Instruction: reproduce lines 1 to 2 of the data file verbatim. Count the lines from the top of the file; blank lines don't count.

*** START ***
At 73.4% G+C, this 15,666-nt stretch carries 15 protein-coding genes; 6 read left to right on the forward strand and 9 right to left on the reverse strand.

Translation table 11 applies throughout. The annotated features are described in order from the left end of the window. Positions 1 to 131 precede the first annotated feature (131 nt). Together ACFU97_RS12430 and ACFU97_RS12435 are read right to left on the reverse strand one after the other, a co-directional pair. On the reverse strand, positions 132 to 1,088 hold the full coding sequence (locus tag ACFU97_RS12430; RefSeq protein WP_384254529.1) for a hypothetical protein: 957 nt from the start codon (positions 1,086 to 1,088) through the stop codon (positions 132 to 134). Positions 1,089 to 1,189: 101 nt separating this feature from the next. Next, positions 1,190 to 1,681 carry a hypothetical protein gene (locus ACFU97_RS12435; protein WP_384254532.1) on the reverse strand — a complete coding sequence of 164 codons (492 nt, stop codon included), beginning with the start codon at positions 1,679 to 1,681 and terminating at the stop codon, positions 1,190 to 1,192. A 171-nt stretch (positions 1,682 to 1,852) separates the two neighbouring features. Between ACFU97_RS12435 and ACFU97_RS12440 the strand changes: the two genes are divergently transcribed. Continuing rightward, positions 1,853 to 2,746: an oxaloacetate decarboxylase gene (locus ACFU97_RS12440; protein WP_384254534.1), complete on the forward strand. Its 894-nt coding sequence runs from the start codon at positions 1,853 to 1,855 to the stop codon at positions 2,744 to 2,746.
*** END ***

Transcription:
At 73.4% G+C, this 15,666-nt stretch carries 15 protein-coding genes; 6 read left to right on the forward strand and 9 right to left on the reverse strand.

Translation table 11 applies throughout. The annotated features are described in order from the left end of the window. Positions 1 to 131 precede the first annotated feature (131 nt). Together ACFU97_RS12430 and ACFU97_RS12435 are read right to left on the reverse strand one after the other, a co-directional pair. On the reverse strand, positions 132 to 1,088 hold the full coding sequence (locus tag ACFU97_RS12430; RefSeq protein WP_384254529.1) for a hypothetical protein: 957 nt from the start codon (positions 1,086 to 1,088) through the stop codon (positions 132 to 134). Positions 1,089 to 1,189: 101 nt separating this feature from the next. Next, positions 1,190 to 1,681 carry a hypothetical protein gene (locus ACFU97_RS12435; protein WP_384254532.1) on the reverse strand — a complete coding sequence of 164 codons (492 nt, stop codon included), beginning with the start codon at positions 1,679 to 1,681 and terminating at the stop codon, positions 1,190 to 1,192. A 171-nt stretch (positions 1,682 to 1,852) separates the two neighbouring features. Between ACFU97_RS12435 and ACFU97_RS12440 the strand changes: the two genes are divergently transcribed. Continuing rightward, positions 1,853 to 2,746: an oxaloacetate decarboxylase gene (locus ACFU97_RS12440; protein WP_384254534.1), complete on the forward strand. Its 894-nt coding sequence runs from the start codon at positions 1,853 to 1,855 to the stop codon at positions 2,744 to 2,746.